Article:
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who pour contempt on our treasure-the most glorious object that God ever showed to man-while they bring forward their little trifles—their shells and their pebbles-and summon the world to the admiration of them!


I call on you, therefore, to seek True Wisdom; that you may be of the number of those whom God calls wise, and will prove to have been such in the face of these scorners: for, They that be wise, shall shine as the stars for ever and ever.' Let us be candidates for that glory: and let us remember, that no man ever sought in vain that honour which cometh of God.



MATT. XVI. 1, 2, 3.

The Pharisees also, with the Sadducees, came: and, tempting, desired him that he would show them a sign from heaven. He answered and said unto them, When it is evening, ye say, it will be fair weather; for the sky is red: and, in the morning, it will be foul weather to-day; for the sky is red and lowering. O ye hypocrites, ye can discern the face of the sky, but can ye not discern the signs of the times?

THE Pharisees and Sadducees were the formalists and infidels of that day. They came in a curious, unbelieving spirit,-a spirit never likely to receive any instruction: but they came in this spirit, desiring to see a sign, or miracle. Our Lord reproved this spirit: for he looked at the hearts of these men. He seems to have reproved them in this sentiment :66 "Ye are observant in natural things: ye know how to read the face of the sky; but how is it that ye are so blind in moral considerations, that ye seem to know nothing at all of the signs of the times!"—or, as St. Luke expresses it, in the twelfth chapter of his Gospel, "How is it that ye do not discern this time? Why do not ye understand your dispensation? Why, like children, do ye want to see something that shall meet your curiosity, in this idle and unbelieving spirit? You see enough, if you could read what you see. Why do you not perceive that the kingdom of God is among you?-that Christ, the Son of God, is come and hath eternal life. Having eyes, ye see not! You look at the skies, and learn to read them; and why do you not read the signs and tokens of your times?"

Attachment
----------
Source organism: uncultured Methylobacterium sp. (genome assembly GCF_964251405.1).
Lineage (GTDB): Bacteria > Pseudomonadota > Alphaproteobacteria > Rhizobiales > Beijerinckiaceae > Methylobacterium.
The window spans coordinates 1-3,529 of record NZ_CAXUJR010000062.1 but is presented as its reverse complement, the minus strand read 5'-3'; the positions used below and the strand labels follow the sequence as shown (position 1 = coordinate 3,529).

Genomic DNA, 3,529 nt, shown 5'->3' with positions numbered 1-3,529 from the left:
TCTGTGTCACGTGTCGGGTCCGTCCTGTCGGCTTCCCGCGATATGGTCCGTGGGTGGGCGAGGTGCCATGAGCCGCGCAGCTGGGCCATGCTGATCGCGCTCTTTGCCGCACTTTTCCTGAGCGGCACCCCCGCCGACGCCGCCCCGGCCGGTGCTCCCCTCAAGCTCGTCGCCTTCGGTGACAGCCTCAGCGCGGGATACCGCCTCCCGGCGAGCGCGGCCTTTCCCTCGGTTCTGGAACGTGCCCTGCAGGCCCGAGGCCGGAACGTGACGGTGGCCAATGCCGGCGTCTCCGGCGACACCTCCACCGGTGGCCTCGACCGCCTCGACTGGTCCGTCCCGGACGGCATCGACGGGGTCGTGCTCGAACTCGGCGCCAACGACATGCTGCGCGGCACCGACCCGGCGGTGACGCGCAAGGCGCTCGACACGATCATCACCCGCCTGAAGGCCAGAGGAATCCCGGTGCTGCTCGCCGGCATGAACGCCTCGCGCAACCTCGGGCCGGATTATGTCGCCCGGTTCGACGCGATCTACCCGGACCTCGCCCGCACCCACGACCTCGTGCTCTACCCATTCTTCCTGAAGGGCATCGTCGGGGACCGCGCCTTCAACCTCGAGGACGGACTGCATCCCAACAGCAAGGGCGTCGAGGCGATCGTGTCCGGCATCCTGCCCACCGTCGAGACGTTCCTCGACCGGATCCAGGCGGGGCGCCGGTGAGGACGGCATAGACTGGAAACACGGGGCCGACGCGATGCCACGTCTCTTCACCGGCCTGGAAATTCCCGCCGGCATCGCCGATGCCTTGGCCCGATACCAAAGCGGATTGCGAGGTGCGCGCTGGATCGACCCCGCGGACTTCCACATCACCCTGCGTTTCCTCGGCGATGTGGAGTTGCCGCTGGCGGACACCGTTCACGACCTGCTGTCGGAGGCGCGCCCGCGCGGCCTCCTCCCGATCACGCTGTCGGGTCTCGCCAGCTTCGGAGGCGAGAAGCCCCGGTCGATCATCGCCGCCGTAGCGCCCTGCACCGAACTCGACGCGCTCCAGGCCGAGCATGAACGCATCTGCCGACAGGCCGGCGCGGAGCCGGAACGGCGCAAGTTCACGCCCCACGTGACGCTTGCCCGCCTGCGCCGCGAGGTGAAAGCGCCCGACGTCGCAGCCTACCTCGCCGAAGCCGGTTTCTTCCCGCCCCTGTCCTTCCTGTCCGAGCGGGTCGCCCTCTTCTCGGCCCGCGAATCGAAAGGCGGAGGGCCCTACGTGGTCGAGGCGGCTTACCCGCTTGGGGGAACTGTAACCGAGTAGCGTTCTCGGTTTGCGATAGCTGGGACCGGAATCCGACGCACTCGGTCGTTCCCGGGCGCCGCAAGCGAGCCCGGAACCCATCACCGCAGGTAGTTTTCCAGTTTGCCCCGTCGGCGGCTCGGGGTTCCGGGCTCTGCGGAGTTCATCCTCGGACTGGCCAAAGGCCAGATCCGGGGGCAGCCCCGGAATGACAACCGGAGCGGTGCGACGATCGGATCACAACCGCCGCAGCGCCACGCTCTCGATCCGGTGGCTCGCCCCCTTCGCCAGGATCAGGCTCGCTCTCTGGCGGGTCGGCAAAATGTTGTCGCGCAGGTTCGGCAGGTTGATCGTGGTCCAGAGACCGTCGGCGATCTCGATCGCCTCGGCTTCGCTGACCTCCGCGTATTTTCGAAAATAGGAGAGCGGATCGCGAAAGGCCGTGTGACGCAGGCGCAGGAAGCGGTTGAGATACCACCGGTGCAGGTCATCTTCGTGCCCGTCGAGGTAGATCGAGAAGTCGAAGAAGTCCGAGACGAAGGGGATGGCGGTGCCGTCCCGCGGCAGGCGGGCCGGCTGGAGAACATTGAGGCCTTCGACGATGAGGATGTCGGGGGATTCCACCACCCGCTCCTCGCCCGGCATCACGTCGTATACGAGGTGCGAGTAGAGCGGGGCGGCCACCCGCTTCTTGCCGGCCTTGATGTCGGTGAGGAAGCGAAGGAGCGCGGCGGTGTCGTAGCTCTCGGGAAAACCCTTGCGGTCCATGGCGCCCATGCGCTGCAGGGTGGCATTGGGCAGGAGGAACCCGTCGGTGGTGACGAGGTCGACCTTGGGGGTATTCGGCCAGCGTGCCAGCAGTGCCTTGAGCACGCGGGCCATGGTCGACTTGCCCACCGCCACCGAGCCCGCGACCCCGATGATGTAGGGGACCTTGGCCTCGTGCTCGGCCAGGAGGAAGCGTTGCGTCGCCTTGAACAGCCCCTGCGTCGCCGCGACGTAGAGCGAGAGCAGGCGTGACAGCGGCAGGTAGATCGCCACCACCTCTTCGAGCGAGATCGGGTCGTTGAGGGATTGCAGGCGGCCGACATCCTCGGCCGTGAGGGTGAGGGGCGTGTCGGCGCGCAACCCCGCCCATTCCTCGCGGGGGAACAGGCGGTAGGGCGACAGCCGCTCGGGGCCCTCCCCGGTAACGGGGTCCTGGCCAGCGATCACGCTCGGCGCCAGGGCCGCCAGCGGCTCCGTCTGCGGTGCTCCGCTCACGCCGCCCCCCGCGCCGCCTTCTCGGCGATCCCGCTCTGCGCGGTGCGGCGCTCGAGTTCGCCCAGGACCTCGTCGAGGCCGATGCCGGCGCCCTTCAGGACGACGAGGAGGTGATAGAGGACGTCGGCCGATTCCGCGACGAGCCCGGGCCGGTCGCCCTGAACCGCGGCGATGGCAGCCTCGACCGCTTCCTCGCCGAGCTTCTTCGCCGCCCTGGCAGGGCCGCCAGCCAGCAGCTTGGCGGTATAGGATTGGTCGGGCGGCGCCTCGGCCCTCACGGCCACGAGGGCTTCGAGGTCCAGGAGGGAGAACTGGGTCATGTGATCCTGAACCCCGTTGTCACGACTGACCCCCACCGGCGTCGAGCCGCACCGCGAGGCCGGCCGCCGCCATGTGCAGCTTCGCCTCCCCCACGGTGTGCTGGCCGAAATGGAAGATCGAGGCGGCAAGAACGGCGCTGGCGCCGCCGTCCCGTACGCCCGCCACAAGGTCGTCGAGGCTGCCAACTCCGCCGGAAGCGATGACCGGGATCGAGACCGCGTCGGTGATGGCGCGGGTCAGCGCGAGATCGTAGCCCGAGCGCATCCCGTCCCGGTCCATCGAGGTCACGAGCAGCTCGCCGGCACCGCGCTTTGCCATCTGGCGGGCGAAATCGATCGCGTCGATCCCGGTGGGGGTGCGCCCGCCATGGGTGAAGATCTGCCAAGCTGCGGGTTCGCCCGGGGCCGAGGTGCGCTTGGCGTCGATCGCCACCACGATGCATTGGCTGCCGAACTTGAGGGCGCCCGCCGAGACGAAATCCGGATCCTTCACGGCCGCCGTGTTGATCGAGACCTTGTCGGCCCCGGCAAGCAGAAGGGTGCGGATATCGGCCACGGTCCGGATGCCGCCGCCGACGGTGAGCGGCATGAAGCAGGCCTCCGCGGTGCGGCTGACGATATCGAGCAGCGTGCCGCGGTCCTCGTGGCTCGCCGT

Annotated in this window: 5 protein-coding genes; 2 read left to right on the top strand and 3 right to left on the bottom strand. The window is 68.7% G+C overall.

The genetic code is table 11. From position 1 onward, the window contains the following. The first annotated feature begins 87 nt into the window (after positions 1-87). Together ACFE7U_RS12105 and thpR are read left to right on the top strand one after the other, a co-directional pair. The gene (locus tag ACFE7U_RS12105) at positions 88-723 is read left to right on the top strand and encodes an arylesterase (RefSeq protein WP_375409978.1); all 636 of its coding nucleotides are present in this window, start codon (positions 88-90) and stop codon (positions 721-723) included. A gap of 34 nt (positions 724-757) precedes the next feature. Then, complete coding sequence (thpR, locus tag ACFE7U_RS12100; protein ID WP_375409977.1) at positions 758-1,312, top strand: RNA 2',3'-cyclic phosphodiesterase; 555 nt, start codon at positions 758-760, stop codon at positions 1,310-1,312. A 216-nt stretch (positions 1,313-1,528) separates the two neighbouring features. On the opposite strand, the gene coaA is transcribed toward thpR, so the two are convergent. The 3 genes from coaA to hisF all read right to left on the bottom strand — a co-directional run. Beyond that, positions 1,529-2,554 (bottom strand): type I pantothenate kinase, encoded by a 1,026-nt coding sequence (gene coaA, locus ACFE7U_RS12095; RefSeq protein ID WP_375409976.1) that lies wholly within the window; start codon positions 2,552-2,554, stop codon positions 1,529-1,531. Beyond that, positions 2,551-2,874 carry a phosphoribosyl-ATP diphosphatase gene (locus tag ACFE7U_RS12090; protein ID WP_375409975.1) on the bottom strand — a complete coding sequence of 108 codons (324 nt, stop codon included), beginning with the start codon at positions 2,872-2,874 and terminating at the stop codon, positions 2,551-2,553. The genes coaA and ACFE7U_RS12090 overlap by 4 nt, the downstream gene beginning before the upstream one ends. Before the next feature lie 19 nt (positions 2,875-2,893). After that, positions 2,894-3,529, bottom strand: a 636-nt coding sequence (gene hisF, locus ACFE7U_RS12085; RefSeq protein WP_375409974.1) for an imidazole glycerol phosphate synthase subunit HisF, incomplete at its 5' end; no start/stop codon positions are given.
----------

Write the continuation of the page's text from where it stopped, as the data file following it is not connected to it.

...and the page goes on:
We are here taught, therefore, that a conscientious man will endeavour, so far as he is able, to read the Signs of his Time.

I shall endeavour to point out,






1. As they proceed from GOD.